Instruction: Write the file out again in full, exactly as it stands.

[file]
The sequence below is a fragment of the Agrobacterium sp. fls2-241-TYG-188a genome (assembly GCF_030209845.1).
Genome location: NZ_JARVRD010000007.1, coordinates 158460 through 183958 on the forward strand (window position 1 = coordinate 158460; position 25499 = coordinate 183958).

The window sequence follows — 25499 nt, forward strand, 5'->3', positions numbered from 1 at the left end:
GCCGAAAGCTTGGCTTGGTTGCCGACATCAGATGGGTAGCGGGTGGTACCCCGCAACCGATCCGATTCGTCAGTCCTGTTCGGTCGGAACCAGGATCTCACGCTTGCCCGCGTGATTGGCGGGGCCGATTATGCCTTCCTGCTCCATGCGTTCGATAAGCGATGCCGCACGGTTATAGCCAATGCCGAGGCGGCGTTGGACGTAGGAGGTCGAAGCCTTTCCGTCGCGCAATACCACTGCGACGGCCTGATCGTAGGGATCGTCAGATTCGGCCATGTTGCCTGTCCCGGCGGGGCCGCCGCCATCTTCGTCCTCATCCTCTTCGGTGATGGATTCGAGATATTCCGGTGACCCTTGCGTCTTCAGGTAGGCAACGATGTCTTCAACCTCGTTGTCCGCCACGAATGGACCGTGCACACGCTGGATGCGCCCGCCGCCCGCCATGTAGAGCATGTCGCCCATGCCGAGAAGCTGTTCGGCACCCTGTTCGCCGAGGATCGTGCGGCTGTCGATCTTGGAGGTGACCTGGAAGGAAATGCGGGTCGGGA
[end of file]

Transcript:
The sequence below is a fragment of the Agrobacterium sp. fls2-241-TYG-188a genome (assembly GCF_030209845.1).
Genome location: NZ_JARVRD010000007.1, coordinates 158460 through 183958 on the forward strand (window position 1 = coordinate 158460; position 25499 = coordinate 183958).

The window sequence follows — 25499 nt, forward strand, 5'->3', positions numbered from 1 at the left end:
GCCGAAAGCTTGGCTTGGTTGCCGACATCAGATGGGTAGCGGGTGGTACCCCGCAACCGATCCGATTCGTCAGTCCTGTTCGGTCGGAACCAGGATCTCACGCTTGCCCGCGTGATTGGCGGGGCCGATTATGCCTTCCTGCTCCATGCGTTCGATAAGCGATGCCGCACGGTTATAGCCAATGCCGAGGCGGCGTTGGACGTAGGAGGTCGAAGCCTTTCCGTCGCGCAATACCACTGCGACGGCCTGATCGTAGGGATCGTCAGATTCGGCCATGTTGCCTGTCCCGGCGGGGCCGCCGCCATCTTCGTCCTCATCCTCTTCGGTGATGGATTCGAGATATTCCGGTGACCCTTGCGTCTTCAGGTAGGCAACGATGTCTTCAACCTCGTTGTCCGCCACGAATGGACCGTGCACACGCTGGATGCGCCCGCCGCCCGCCATGTAGAGCATGTCGCCCATGCCGAGAAGCTGTTCGGCACCCTGTTCGCCGAGGATCGTGCGGCTGTCGATCTTGGAGGTGACCTGGAAGGAAATGCGGGTCGGGA